Hillary Clinton’s Golden Oldie Politics of Envy

Hillary Clinton’s campaign has been bogged down in scandals since her bizarre, YouTube “announcement” back in April.  But over the weekend she delivered a much hyped “re-launch,” a speech in New York.  Beatles Yesterday

She began with a reference to a 1941 speech by President Roosevelt wherein he called for government to somehow guarantee “freedom from want.”  She noted correctly that Mr. Roosevelt had “inspired presidents who followed” including her husband and Barack Obama. 

She avoided an assessment of the Roosevelt inspired, six decade, big government campaign to buy “freedom from want” with trillions in resources extracted from the private economy that would otherwise have supported business investment, job creation and consumption of products and services. 

Obviously, these lost trillions did not purchase “freedom from want.”  America’s poverty rate was gradually declining before, but then stopped falling and has been virtually the same ince President Johnson launched his “war on poverty” panoply of programs six decades ago.  But regardless of this cataclysmic government failure, Mrs. Clinton’s speech confirmed she is undeterred from continuing on the same programs and policies.

Astonishingly, right after praising Obama and other Presidents for being inspired by big government schemes from the 1940s she accused “the presidential Republicans choir” of singing  “a song called Yesterday.”

You know the one — all our troubles look as though they’re here to stay … and we need a place to hide away… They believe in yesterday.

She then bellowed the perennial progressive sales pitch, rhetorical gimmicks and promises that literally date back a century: blame the rich, and promise freedom from financial distress in return for allowing government to tax more, borrow more, spend more and control more.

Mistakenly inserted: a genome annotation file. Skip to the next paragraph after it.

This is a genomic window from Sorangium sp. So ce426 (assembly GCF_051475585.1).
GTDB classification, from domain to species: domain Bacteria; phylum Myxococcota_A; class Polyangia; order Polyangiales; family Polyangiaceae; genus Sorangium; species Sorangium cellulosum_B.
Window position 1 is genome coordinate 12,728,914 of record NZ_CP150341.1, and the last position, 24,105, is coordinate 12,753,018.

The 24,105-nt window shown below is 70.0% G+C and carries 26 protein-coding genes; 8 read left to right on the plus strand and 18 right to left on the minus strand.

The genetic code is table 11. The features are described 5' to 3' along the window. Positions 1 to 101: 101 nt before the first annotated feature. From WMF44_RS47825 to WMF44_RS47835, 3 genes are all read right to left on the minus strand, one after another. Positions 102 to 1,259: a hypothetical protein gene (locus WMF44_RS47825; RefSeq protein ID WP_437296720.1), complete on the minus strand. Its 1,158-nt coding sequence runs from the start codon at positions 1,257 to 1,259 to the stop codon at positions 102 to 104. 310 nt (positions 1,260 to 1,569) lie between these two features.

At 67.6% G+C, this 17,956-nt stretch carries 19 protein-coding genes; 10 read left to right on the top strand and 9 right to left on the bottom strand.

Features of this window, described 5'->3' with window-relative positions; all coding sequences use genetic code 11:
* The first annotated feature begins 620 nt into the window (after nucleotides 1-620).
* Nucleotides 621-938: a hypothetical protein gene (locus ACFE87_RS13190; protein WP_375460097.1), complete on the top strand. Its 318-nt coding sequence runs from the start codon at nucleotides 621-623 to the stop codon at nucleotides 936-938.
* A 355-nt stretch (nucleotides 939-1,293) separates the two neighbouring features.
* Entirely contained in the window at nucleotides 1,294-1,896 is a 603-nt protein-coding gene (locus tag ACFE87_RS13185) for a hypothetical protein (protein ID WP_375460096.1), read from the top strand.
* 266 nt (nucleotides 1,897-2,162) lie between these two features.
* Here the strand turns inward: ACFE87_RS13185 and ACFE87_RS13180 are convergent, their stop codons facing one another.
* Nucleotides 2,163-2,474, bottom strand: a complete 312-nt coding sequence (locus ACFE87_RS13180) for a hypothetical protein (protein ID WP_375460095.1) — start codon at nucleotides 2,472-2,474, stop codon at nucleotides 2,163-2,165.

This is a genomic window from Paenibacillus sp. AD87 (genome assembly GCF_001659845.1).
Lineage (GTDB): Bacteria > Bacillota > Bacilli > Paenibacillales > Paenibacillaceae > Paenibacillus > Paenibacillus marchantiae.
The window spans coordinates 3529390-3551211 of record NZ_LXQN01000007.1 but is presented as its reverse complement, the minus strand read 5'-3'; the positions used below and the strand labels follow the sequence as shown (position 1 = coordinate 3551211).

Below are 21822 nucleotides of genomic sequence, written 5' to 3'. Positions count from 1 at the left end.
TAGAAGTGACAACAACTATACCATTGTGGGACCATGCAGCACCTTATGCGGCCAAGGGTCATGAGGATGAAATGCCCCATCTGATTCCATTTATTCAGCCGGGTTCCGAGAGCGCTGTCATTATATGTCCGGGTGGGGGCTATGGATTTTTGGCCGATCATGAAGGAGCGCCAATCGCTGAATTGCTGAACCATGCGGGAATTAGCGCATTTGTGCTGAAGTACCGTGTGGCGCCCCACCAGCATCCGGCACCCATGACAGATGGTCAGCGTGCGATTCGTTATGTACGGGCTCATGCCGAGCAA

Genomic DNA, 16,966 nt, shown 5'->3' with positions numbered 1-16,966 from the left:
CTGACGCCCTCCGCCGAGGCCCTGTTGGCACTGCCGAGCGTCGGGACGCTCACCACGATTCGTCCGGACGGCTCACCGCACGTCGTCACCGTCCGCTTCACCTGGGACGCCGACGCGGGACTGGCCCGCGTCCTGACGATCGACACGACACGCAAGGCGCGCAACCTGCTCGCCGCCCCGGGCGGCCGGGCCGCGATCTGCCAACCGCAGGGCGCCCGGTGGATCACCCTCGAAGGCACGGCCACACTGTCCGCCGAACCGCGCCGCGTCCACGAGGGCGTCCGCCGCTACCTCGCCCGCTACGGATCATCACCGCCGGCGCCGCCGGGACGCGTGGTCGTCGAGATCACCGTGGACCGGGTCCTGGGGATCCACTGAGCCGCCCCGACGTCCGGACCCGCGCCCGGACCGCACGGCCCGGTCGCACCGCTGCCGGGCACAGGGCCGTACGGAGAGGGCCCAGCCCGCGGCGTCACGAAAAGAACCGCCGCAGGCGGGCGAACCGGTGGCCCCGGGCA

A key emotional appeal throughout the progressive’s century of expanding government’s power, cost and intrusion has been generating and nurturing resentment against the wealthy.  Here’s another quote from Mrs. Clinton”s “re-launch” speech:

While many of you are working multiple jobs to make ends meet, you see the top 25 hedge fund managers making more than all of America’s kindergarten teachers combined. 

Let’s stop and explore this comparison. Unlike teachers hedge fund managers aren’t paid a fixed salary. Their earnings are from investments, with wide variations from year to year. The same article that was Mrs. Clinton’s data source,  Institutional Investor Alpha’s annual Rich List report, also noted that only 13 of last year’s top 25 made the list this year. 

Hedge fund managers must put their own money at risk continuously and it turns out that six of last year’s top 25 lost money this yeartheir incomes were less than zero.  Each year, different people make the top 25 list.  Some “hit the jackpot” only once and then fall back into obscurity. 

Here’s a little thought experiment. Suppose it were possible to survey all of the 158,000 kindergarten teachers at the end of the year and identify the 25 who had the biggest one-year windfalls in addition to their salaries, from investments, or spouse’s business or inheritance, or maybe book royalties. If we compared our golden 25 teachers, to an average of all hedge fund managers, including the thousands who lost money, the teachers would look pretty good!  But because everyone knows what teachers do and approximately what they get paid, we couldn’t use this data to attract votes by generating resentment against teachers.

But, since most people know little or nothing about what hedge fund managers do, only that they’re connected with Wall St, Mrs. Clinton is definitely using them to generate votes by planting the negative emotions of envy and resentment.  She hopes to plant a perception in people who are struggling financially that the wealthy get that way by somehow robbing the rest of us of our just compensation.

But, note that progressives like Mrs. Clinton never try to provoke envy and resentment against high-paid athletes or actors or rock stars because voters are familiar those folks and mostly admire them.  It’s harder to feel resentment and envy toward an attractive, high-visibility celebrity than a faceless investment manager, toiling out of sight, in a Wall St. office building.  And, as an added bonus most celebrities favor Democrats with both vocal support and vast amounts of cash. 

No Comments

Comments are closed.